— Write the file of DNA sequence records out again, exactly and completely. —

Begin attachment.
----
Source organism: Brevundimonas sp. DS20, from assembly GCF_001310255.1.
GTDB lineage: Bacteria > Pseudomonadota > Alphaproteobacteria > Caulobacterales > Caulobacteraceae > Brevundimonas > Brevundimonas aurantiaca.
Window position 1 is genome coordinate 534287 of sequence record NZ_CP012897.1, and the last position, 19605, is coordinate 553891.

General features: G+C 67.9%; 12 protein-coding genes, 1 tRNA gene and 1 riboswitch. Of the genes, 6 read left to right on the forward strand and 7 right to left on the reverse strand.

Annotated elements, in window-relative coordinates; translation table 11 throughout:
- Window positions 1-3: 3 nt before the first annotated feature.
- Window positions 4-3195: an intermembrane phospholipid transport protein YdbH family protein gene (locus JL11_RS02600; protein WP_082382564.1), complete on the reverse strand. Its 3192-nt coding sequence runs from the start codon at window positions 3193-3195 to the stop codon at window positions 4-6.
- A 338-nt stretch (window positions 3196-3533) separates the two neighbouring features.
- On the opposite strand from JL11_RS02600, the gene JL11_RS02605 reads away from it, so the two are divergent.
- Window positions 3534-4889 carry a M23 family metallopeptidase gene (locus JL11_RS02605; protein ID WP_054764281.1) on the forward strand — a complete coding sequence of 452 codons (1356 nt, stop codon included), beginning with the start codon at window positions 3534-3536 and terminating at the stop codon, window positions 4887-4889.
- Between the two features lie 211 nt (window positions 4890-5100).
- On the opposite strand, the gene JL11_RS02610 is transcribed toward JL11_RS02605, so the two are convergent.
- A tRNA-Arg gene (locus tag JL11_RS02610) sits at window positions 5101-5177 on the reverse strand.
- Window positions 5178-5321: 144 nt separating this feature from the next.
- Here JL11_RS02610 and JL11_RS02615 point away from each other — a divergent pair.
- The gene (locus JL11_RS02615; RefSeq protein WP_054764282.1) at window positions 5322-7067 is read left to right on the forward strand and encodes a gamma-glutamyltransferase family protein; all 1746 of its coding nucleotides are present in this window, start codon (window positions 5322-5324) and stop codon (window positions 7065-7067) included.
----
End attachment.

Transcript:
Source organism: Brevundimonas sp. DS20, from assembly GCF_001310255.1.
GTDB lineage: Bacteria > Pseudomonadota > Alphaproteobacteria > Caulobacterales > Caulobacteraceae > Brevundimonas > Brevundimonas aurantiaca.
Window position 1 is genome coordinate 534287 of sequence record NZ_CP012897.1, and the last position, 19605, is coordinate 553891.

General features: G+C 67.9%; 12 protein-coding genes, 1 tRNA gene and 1 riboswitch. Of the genes, 6 read left to right on the forward strand and 7 right to left on the reverse strand.

Annotated elements, in window-relative coordinates; translation table 11 throughout:
- Window positions 1-3: 3 nt before the first annotated feature.
- Window positions 4-3195: an intermembrane phospholipid transport protein YdbH family protein gene (locus JL11_RS02600; protein WP_082382564.1), complete on the reverse strand. Its 3192-nt coding sequence runs from the start codon at window positions 3193-3195 to the stop codon at window positions 4-6.
- A 338-nt stretch (window positions 3196-3533) separates the two neighbouring features.
- On the opposite strand from JL11_RS02600, the gene JL11_RS02605 reads away from it, so the two are divergent.
- Window positions 3534-4889 carry a M23 family metallopeptidase gene (locus JL11_RS02605; protein ID WP_054764281.1) on the forward strand — a complete coding sequence of 452 codons (1356 nt, stop codon included), beginning with the start codon at window positions 3534-3536 and terminating at the stop codon, window positions 4887-4889.
- Between the two features lie 211 nt (window positions 4890-5100).
- On the opposite strand, the gene JL11_RS02610 is transcribed toward JL11_RS02605, so the two are convergent.
- A tRNA-Arg gene (locus tag JL11_RS02610) sits at window positions 5101-5177 on the reverse strand.
- Window positions 5178-5321: 144 nt separating this feature from the next.
- Here JL11_RS02610 and JL11_RS02615 point away from each other — a divergent pair.
- The gene (locus JL11_RS02615; RefSeq protein WP_054764282.1) at window positions 5322-7067 is read left to right on the forward strand and encodes a gamma-glutamyltransferase family protein; all 1746 of its coding nucleotides are present in this window, start codon (window positions 5322-5324) and stop codon (window positions 7065-7067) included.